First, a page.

Posts Tagged ‘ bugzilla ’

Why We Close Bugs

It seems that my recent post on requesting retest on NEW bugs showed a divide in the community. There are certain community members who agree that old bugs should be pinged, while others think that it is an annoyance rather than a help. And I agree it is a fine line that needs to be walked. There are pros and cons, and I think we as a community need to determine where to draw the line. Closing bugs as INCOMPLETE hurts, but it helps too.

Cons of closing bugs:

  • It can be annoying. Getting thousands of bugspam emails at once is pretty annoying (I know, I get them too). And if your bug has slipped into a query it can be annoying to be asked if you’ve reproduced a bug in a newer version of Firefox when you already have. It happens.
  • It can appear that Mozilla does not care about users and their Bugs. When a user files a bug in 2006, and it never gets touched until a comment is placed on it in 2011 asking the user to test again in the most recent Firefox version, reporters can understandably feel unappreciated.
  • Real bugs can be closed in the process. In closing bugs, we run a slight chance of accidentally closing a bug that is an edge case and has not had any dupes filed.

Pros of closing bugs:

  • It assists with finding bugs that will actually be fixed. If a developer has a list of 1000 bugs covering multiple versions of Firefox, it is a bit hard to find a bug with enough information to fix. However, if Triage has gone through that list, weeded out the ones that do not have active reporters anymore and closed them, that list could potentially go down to 300 bugs. All 300 with recent comments from their reporters or other users who have reproduced the bug, giving recent relevant information. A list of 300 up-to-date bugs is much better than 1000 of varying quality.
  • It enlists the help of reporters to reproduce bugs. There are simply too many bugs for the Triage team and QA team to reproduce all of them at once. By asking reporters to reproduce, we can help enlist our community more.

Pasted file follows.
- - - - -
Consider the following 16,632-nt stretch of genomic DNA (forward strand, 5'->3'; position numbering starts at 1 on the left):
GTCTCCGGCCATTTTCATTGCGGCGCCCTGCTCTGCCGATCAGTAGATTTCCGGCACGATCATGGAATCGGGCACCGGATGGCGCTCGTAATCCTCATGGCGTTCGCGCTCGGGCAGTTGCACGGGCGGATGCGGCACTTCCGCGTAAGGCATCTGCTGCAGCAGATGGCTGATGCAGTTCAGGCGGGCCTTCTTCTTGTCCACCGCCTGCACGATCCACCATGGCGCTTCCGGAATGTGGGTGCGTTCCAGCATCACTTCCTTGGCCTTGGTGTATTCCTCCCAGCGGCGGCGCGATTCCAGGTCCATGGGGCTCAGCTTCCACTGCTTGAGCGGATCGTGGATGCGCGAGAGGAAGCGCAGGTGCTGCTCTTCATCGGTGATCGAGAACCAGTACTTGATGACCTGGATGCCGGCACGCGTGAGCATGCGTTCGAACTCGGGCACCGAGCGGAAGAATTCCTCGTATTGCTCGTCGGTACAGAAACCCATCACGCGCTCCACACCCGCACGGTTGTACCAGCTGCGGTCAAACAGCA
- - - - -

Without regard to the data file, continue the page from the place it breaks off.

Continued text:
• We have nothing to lose. These bugs are sitting there stagnate anyway. Nothing will change if we don’t go after them. If we do comment on the bugs, the chance that we will get valuable information is significantly higher than if they just sat. We have nothing to lose, and plenty to gain.

Now, there are some ways we can improve:

  • Write better follow up comments. Possibly, something like David Eaves suggested in his blog post. Prettified emails. Perhaps Bugzilla could be modified to send an mmail saying “Since you reported this bug, two new versions of Firefox have been released, with many changes in x y z. You can read the release notes of these updates at mozilla.com. The Mozilla community would appreciate it if you would take the time to retest your bug XXXXXX with the latest version using a fresh profile. And update your bug accordingly.” Or something like. I’m not sure how feasible this is, but we definitely need to make our bug replies more friendly.
  • Be better at following up ourselves. I mean come on, we ask the reporter to follow up on their bug, then we as Mozilla let the bug sit, again. It is disheartening to a reporter to be like “They asked me to follow up, maybe they are finally going to fix the darn thing.” Then it sits, again, for years because as a community we dropped the ball. I think that is what is more of a discouragement to our community of bug reporters. That they report a bug that never gets fixed. They spent time that they didn’t have too creating a bugzilla account, reporting a bug, retesting a bug (perhaps multiple times) then it sits. We really really need to pick up the game here. And start to focus on our community a little more.

What to do, with Old NEW Bugs?

Well, I knew that sometime this would have to be tackled. After closing another batch of ~1100 old UNCO bugs the other night, I decided to turn to our other forgotten bug problem, the NEW bugs. First, a bit of backstory.

NEW has been almost like the second trial of a bug. If a bug makes it through the graveyard that is Firefox General UNCO, it either is Assigned to a developer, and is fixed relatively quickly, or, it gets thrown into the NEW pile. These are bugs that are a legitimate problem (or at least, were bugs when marked NEW). However, the developers either need more information about the bug, or are waiting for time to fix them. Unfortunately, because we have so much to do and so little time, many of these bugs end up being forgotten. Almost 2000 in fact. That is almost 2000 NEW bugs in Firefox (not including enhancement requests) that have not been changed in over 500 days. That’s well over a year.

Many of these bugs may still be valid issues. Some could be meta bugs tracking other issues that are being fixed. Some might be still issues. The question is, how many of those bugs are actually fixed in recent releases of Firefox, and could legitimately be closed?

Would it be worth the time putting a comment on all very old Firefox General bugs, asking for the reporter or reproducer to retest, and then update the bug if it is still an issue? Then, those bugs which do not receive a reply, in 3 months or so, I can go back, and mark them as CLOSEME for a date a month down the road. Then if they have still not been commented on, they can be closed as INCO.